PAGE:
By Ruby Thomas, Record Staff Writer
Deacon C. Robert Markert’s ministry in the Catholic Church and his work as an artist flow seamlessly, one into the other.
Deacon Markert is one of the permanent deacons at Incarnation Church and one of 137 ordained deacons in the Archdiocese of Louisville.
He’s also a stained-glass artist and sculptor, recently named a fellow of the Stained Glass Association of America (SGAA).
As a young man, Deacon Markert entered seminary thinking he’d one day become a priest. He graduated from St. Meinrad Seminary and School of Theology in 1963 with a degree in philosophy.
Following graduation, he taught for a year at Guardian Angels School before the art world beckoned. In 1964 he took a position at Louisville Art Glass Inc., pouring himself fully into his work as an artist. In 1969 Deacon Markert opened Fenestra Studios Inc., which he operated until 1986.
Though Deacon Markert didn’t pursue priesthood, his formation at St. Meinrad remained a “great part” of him, he said.
Thirteen years after graduating from St. Meinrad, in 1976, Deacon Markert was among the first group of men to be ordained to the permanent diaconate in the Archdiocese of Louisville.
The diaconate was part of the early church but had disappeared over centuries,
becoming a step toward priesthood ordination. It was restored as a permanent order in 1967 by Pope Paul VI and reinstated in the United States in 1971. The Archdiocese of Louisville ordained its first class in 1976.
Deacons are called to administer certain sacraments, witness to the faith and serve the church in charity.
Over the course of his career, Deacon Markert has borne witness to his faith with the creation of stained-glass windows for some 500 churches — including St. Martha Church, which contains several of his windows.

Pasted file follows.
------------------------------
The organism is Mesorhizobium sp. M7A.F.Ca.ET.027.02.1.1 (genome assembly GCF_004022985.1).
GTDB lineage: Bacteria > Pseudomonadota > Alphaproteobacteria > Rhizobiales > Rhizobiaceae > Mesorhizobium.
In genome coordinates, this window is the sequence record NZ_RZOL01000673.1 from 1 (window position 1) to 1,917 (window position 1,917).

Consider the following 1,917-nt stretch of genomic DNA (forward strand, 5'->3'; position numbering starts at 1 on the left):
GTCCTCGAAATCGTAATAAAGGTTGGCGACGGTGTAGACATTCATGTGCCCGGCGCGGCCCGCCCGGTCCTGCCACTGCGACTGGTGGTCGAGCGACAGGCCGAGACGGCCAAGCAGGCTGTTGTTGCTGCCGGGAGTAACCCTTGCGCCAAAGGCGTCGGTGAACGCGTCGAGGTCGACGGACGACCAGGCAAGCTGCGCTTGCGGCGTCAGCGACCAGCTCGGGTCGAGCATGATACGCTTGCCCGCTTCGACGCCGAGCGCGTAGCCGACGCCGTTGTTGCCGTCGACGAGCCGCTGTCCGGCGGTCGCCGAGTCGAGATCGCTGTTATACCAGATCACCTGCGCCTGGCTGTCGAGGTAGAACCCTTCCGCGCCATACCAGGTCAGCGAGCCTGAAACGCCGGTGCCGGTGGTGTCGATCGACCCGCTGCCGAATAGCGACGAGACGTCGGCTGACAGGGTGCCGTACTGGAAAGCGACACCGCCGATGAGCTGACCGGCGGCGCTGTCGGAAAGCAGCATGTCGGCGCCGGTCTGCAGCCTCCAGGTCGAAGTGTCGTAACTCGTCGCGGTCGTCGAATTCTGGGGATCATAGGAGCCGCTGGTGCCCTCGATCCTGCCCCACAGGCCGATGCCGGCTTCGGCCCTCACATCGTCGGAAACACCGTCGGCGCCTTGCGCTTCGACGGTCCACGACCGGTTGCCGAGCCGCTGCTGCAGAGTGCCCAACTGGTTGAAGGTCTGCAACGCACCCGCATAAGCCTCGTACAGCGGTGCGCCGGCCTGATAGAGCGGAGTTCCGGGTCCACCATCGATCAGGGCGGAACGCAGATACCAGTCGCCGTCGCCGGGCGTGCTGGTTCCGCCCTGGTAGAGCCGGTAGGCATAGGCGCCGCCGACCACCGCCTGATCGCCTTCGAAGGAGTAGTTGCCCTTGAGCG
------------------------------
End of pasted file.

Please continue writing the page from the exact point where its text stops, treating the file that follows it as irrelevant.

He’s also taken his gifts to the secular world, collaborating with Louisville sculptor Ed Hamilton since the 1970s. They have worked on multiple pieces, including a bronze sculpture of York — the slave who was a part of the Lewis and Clark expedition in the early 1800s — that stands on the Belvedere Plaza in downtown Louisville.
Deacon Markert said he considers it a “blessing” to be able to make a living as an artist and to do work that “supports the worship of others and gives insight into the mystery of God.”
“My art is a continuation of my ministry. It’s seamless,” said Deacon Markert during an interview June 1.
Deacon Markert said his stained-glass art is an “expression” of his faith and his personal journey.
“Some windows are filled with joy and some windows are filled with pain,” he said.
Despite his health, which has been failing, Deacon Markert still finds time for art and his ministry, which includes his role as a chaplain for Catholic Cemeteries.
Deacon Markert said that conducting burials and prayer services, especially for infants, is “the most enriching experience of ministry, though it’s difficult,” he said.
Deacon Markert has experienced the pain of losing two infants in his own family. He holds a regular prayer service for infants who have died at Calvary Cemetery.
During difficult times, his art sees him through, he said. He believes that creativity “brings about the presence of God” in his life. He prays as he creates, he said, something he learned while studying iconography under an orthodox monk. The words of the Jesus Prayer are always on his lips as he creates his works of art.